“E-cigarette is an expensive format that has not actually done well, even in developed nations, in terms of acceptance. Therefore, the e-cigarette ban should not be a material thing for ITC,” said Shirish Pardesh, analyst at Centrum Broking.
Analysts, on the contrary, expect the ban to be marginally positive for ITC in the long term, given this has eliminated competitive intensity from players like JUUL, to some extent.
However, what is more important for ITC is its traditional cigarette business, which has 80 per cent share in the domestic market and contributes 85 per cent to operating profits. The expected down-trading by customers in traditional cigarettes, owing to the consumption slowdown, is what seems to be making the Street cautious.
“In the current scenario, low-priced cigarettes are gaining more traction. People are likely to have shifted from higher-priced brands to lower ones,” Pardesh added.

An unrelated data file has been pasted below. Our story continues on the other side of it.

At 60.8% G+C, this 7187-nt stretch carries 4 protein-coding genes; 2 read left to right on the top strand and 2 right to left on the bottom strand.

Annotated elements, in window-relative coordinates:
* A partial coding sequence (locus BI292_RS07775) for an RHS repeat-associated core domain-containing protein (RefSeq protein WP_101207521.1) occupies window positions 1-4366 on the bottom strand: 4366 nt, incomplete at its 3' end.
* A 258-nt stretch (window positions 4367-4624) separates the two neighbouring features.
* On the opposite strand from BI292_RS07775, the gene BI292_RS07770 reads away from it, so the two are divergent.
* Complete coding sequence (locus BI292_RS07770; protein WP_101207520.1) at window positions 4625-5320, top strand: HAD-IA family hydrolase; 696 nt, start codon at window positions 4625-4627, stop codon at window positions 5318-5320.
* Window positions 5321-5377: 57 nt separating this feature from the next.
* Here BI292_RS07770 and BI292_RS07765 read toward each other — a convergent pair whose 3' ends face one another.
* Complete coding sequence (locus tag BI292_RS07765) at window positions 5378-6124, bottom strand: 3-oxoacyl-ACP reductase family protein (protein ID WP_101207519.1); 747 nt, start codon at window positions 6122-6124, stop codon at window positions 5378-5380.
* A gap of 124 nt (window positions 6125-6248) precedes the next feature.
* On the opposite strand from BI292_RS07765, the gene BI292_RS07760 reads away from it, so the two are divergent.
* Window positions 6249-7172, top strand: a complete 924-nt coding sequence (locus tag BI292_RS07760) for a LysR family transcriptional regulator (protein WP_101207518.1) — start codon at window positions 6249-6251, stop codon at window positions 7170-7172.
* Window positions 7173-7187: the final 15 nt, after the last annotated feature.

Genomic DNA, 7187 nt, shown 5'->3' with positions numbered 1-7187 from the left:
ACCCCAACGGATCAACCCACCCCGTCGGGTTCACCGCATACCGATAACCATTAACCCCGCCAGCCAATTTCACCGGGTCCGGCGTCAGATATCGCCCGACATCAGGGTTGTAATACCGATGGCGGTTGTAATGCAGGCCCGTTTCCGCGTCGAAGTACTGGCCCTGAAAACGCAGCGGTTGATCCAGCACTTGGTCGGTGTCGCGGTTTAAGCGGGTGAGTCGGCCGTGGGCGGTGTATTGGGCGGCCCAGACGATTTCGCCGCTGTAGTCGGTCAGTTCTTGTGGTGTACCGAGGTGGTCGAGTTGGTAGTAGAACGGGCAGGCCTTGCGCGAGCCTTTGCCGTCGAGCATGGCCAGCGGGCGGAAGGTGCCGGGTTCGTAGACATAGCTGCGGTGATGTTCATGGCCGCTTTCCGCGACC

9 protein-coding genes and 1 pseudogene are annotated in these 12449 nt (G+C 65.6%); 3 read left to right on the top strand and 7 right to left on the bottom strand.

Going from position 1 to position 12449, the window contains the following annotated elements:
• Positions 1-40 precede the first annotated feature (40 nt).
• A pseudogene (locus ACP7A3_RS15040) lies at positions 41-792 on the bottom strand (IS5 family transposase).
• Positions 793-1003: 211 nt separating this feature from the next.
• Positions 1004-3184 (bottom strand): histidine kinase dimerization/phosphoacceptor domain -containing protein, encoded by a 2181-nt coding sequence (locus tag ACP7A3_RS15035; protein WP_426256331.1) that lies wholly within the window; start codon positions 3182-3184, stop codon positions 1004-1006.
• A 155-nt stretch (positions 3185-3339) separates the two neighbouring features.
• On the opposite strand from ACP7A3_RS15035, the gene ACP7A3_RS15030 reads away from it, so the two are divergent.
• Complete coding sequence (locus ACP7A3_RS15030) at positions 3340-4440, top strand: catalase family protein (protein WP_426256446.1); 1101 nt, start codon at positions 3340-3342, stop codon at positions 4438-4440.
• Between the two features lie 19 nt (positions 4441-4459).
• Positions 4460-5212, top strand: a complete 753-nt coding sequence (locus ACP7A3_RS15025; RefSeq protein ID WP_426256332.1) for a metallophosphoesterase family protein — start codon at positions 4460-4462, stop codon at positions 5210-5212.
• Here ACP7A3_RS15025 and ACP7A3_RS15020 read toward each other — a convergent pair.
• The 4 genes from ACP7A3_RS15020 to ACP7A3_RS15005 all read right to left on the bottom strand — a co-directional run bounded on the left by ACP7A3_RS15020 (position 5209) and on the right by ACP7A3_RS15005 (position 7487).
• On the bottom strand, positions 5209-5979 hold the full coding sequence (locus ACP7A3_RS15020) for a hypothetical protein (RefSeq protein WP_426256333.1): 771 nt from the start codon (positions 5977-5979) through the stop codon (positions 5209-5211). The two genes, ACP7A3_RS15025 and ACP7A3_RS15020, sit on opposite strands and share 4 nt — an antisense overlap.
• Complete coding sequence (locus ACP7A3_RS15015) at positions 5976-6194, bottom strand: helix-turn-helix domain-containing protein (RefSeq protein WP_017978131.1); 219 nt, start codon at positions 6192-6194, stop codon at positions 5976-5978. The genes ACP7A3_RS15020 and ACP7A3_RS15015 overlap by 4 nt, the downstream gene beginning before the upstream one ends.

Therefore, though ITC might see an uptick in cigarette volumes, it may come at the cost of gross margins. Some margin support, however is expected from cumulative price hikes of close to 3 per cent taken in the previous two quarters.
In the June quarter (Q1), price hikes and the overall slowdown hit cigarette volumes, which grew an estimated 3 per cent despite a lower base (1.5 per cent growth) in the year-ago quarter.
However, margins expanded by 145 bps after three quarters of decline.
Overall, how the firm manages its cigarette volumes and profitability, along with how its other FMCG businesses (personal and household care, packaged foods, etc) pan out, will be important.
With some positive indications on these fronts, investors can consider the stock —currently trading at an attractive valuation of 19 times its FY21 estimated earnings, as against 45-50 times in case of FMCG peers.